Almost surely

(Redirected from Almost never)

In probability theory, one says that an event happens almost surely (sometimes abbreviated as a.s.) if it happens with probability one. In other words, the set of possible exceptions may be non-empty, but it has probability zero. The concept is precisely the same as the concept of "almost everywhere" in measure theory.

In probability experiments on a finite sample space, there is no difference between almost surely and surely. However, the distinction becomes important when the sample space is an infinite set, because an infinite set can have non-empty subsets of probability zero.

Some examples of the use of this concept include the strong and uniform versions of the law of large numbers, and the continuity of the paths of Brownian motion.

The terms almost certainly (a.c.) and almost always (a.a.) are also used. Almost never describes the opposite of almost surely: an event that happens with probability zero happens almost never.[1]

Formal definition

Let ${\displaystyle (\Omega ,{\mathcal {F}},P)}$ be a probability space. An event ${\displaystyle E\in {\mathcal {F}}}$ happens almost surely if ${\displaystyle P[E]=1}$. Equivalently, ${\displaystyle E}$ happens almost surely if the probability of ${\displaystyle E}$ not occurring is zero: ${\displaystyle P[E^{C}]=0}$. More generally, any event ${\displaystyle E}$ (not necessarily in ${\displaystyle {\mathcal {F}}}$) happens almost surely if ${\displaystyle E^{C}}$ is contained in a null set: a subset of some ${\displaystyle N\in {\mathcal {F}}}$ such that ${\displaystyle P[N]=0}$.[2] The notion of almost sureness depends on the probability measure ${\displaystyle P}$. If it is necessary to emphasize this dependence, it is customary to say that the event ${\displaystyle E}$ occurs P-almost surely, or almost surely [P].

Illustrative examples

In general, events can happen "almost surely" even if the probability space in question includes outcomes which do not belong to the event, as is illustrated in the examples below.

Throwing a dart

Imagine throwing a dart at a unit square (i.e. a square with area 1) so that the dart always hits exactly one point of the square, and so that each point in the square is equally likely to be hit.

Now, notice that since the square has area 1, the probability that the dart will hit any particular subregion of the square equals the area of that subregion. For example, the probability that the dart will hit the right half of the square is 0.5, since the right half has area 0.5.

Next, consider the event that "the dart hits a diagonal of the unit square exactly". Since the areas of the diagonals of the square are zero, the probability that the dart lands exactly on a diagonal is zero. So, the dart will almost never land on a diagonal (i.e. it will almost surely not land on a diagonal). Nonetheless the set of points on the diagonals is not empty and a point on a diagonal is no less possible than any other point: the diagonal does contain valid outcomes of the experiment.

Tossing a coin

Consider the case where a (possibly biased) coin is tossed, corresponding to the probability space ${\displaystyle (\{H,T\},2^{\{H,T\}},\mathbb {P} )}$, where the event ${\displaystyle \{\omega =H\}}$ occurs if heads is flipped, and ${\displaystyle \{\omega =T\}}$ if tails. For this particular coin, assume the probability of flipping heads is ${\displaystyle \mathbb {P} [\omega =H]=p\in (0,1)}$ from which it follows that the complement event, flipping tails, has ${\displaystyle \mathbb {P} [\omega =T]=1-p}$.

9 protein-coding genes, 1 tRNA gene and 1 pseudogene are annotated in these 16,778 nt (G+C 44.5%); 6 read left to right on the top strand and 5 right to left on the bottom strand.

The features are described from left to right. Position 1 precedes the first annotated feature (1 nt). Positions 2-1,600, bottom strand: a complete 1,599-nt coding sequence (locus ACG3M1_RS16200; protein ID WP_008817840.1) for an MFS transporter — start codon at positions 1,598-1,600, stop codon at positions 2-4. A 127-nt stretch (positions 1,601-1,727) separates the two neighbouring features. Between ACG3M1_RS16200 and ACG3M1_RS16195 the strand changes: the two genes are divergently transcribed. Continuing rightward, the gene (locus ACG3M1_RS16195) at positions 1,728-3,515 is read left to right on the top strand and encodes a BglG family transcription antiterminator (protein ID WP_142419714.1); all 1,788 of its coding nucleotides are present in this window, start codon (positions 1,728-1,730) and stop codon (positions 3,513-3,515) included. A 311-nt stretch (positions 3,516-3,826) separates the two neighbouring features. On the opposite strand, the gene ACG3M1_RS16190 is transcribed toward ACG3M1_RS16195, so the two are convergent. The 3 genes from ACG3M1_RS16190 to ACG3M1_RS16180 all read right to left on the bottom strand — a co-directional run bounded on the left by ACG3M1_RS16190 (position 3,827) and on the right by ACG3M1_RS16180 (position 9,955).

Suppose we were to conduct an experiment where the coin is tossed repeatedly, and it is assumed each flip's outcome is independent of all the others. That is, they are i.i.d.. Define the sequence of random variables on the coin toss space, ${\displaystyle \{X_{i}(\omega )\}_{i\in \mathbb {N} }}$ where ${\displaystyle X_{i}(\omega )=\omega _{i}}$. i.e. each ${\displaystyle X_{i}}$ records the outcome of the ${\displaystyle i}$'th flip.

Any infinite sequence of heads and tails is a possible outcome of the experiment. However, any particular infinite sequence of heads and tails has probability zero of being the exact outcome of the (infinite) experiment. To see why, note that the i.i.d. assumption implies that the probability of flipping all heads over ${\displaystyle n}$ flips is simply ${\displaystyle \mathbb {P} [X_{i}=H,\ i=1,2,\dots ,n]=\left(\mathbb {P} [X_{1}=H]\right)^{n}=p^{n}}$. Letting ${\displaystyle n\rightarrow \infty }$ yields zero, since ${\displaystyle p\in (0,1)}$ by assumption. Note that the result is the same no matter how much we bias the coin towards heads, so long as we constrain ${\displaystyle p}$ to be greater than 0, and less than 1.

In particular, the event "the sequence contains at least one ${\displaystyle T}$" happens almost surely (i.e., with probability 1). However, if instead of an infinite number of flips we stop flipping after some finite time, say a million flips, then the all-heads sequence has non-zero probability. The all-heads sequence has probability ${\displaystyle p^{1,000,000}\neq 0}$, while the probability of getting at least one tails is ${\displaystyle 1-p^{1,000,000}}$ and the event is no longer almost sure.

Asymptotically almost surely

In asymptotic analysis, one says that a property holds asymptotically almost surely (a.a.s.) if, over a sequence of sets, the probability converges to 1. For instance, a large number is asymptotically almost surely composite, by the prime number theorem; and in random graph theory, the statement "G(n,pn) is connected" (where G(n,p) denotes the graphs on n vertices with edge probability p) is true a.a.s. when pn > ${\displaystyle {\tfrac {(1+\epsilon )\ln n}{n}}}$ for any ε > 0.[3]

In number theory this is referred to as "almost all", as in "almost all numbers are composite". Similarly, in graph theory, this is sometimes referred to as "almost surely".[4]